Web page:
4. Thank you for this!! I have ranted many, many times (too many times for my friends I fear) that we do not need another Batman, Spiderman, Superman, etc. They just remake these movies now every three years. Who cares if it is with a new actor. IT IS THE SAME MOVIE!!

    I often wonder if being a screenwriter in Hollywood is the easiest job or the hardest job. On the one hand you have to stuff down all of your creative impulses but then you just have to cough up the same script from an earlier version with just a tweak or two. Maybe not that many.

    I guess we are watching Hollywood creativity in its death throes. Creativity just seems to have disappeared.


    • I think there were six or eight writers credited on this film. So I can’t imagine it felt like it really belonged to anyone.

      It was weird that I actually saw two of these films this summer — but it will be a long time before I go to another one.


  5. Unlike other comic book films ( or most others) I thought this one was particularly targeted to teen-aged audiences. It was like a high school film, a YA film, complete with bully, prom, buddy, etc. I get that fans of the whole Marvel series ( or this DC???) got a kick out of SM ( really, Spiderboy, no?) finally getting his stripes, but I thought it was awfully juvenile. There’s still something I don’t like about Tom Holland’s face. I hope he gets some other decent roles,because I think he has promise as a serious actor – not a heart throb.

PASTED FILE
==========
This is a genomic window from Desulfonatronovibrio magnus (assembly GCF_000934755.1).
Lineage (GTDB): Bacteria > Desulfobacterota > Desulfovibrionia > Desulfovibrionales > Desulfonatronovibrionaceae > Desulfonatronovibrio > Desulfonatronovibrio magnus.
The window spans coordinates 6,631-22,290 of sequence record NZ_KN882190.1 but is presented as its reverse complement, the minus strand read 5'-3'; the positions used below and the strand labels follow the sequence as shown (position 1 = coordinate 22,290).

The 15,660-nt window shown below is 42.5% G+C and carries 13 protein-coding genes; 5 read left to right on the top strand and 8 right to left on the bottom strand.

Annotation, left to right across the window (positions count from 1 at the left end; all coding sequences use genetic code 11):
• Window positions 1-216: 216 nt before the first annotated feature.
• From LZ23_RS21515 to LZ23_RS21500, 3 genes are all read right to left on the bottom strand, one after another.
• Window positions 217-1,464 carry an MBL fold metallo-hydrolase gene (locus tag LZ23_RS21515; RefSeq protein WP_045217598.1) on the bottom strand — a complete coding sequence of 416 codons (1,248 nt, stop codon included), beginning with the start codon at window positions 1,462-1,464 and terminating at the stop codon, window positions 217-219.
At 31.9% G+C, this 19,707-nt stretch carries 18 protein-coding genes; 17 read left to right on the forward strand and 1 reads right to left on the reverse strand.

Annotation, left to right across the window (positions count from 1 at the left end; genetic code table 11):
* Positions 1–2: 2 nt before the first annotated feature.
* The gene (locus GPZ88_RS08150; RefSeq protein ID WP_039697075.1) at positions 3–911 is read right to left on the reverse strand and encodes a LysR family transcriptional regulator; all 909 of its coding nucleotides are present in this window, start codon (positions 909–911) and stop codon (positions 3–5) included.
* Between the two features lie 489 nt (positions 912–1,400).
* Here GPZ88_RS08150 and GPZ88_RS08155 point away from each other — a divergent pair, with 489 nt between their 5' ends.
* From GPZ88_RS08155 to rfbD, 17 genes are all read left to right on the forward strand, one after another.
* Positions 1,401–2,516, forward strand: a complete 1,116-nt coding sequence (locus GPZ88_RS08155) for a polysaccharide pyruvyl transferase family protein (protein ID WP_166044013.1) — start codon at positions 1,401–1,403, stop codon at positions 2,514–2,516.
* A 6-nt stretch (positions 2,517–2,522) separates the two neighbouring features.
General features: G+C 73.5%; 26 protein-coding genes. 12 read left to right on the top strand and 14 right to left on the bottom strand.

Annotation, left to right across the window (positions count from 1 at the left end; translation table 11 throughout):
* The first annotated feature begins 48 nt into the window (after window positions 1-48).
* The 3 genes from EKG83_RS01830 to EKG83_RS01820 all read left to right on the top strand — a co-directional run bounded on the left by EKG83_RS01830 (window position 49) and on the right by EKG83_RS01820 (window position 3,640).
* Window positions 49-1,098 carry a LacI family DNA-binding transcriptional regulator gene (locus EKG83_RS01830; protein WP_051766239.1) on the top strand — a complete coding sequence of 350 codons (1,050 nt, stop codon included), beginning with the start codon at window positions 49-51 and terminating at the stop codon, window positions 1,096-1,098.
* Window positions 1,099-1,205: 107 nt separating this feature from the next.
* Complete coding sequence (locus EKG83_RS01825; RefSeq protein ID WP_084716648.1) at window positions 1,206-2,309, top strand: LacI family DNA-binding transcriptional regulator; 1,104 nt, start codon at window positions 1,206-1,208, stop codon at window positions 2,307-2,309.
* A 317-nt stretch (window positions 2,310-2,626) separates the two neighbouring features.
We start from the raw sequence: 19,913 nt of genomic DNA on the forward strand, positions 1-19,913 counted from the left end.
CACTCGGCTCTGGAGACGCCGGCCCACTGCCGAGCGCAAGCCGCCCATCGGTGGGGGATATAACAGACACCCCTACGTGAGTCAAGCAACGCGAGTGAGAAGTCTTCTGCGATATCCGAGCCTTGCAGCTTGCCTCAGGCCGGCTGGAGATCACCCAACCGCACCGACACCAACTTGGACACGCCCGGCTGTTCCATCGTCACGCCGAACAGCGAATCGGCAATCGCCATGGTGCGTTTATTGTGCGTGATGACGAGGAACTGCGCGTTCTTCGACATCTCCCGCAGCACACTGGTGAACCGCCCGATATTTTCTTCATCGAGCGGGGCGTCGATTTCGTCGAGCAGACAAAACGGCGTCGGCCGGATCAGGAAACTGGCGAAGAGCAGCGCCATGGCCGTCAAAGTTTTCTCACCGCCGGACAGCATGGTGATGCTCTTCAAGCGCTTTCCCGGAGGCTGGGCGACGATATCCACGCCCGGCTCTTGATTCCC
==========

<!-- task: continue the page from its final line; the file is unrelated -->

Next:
• totally agree on the YA emphasis. And also that this might be fan service.

      re: Holland, I agree, I think he could be a serious actor. He’s potentially cute but not handsome. Perhaps related — excellent US accent. I would not have known he had a very different native accent at all.


  6. Sigh. Yes, all the above.
    Watched the movie last night because my son is not allowed to watch it alone in Germany. But I really felt out of place.

    And I cringe to see actors which I actually like “wasted” in this kind of movie, especially superhero movies – Hiddleston, James MacAvoy can do some pretty fine acting, and others like Chris Pine or Robert Downey Jr. might not be “Charakterdarsteller” but far more enjoyable in more complex roles. But you just don’t see them other roles!
    This superhero universe just absorbs them.

    I would like one set of actors that teens/YA and an audience with preference for popcorn movies like to see (Chris Hemsworth etc.) and a different set of actors for good thoughtful movies who don’t spoil their faces in the Marvel/DC universe.


  7. Robert Downey,Jr. and Michael Keaton ? sigh .. hope their involvement in this cirkus serves many good purposes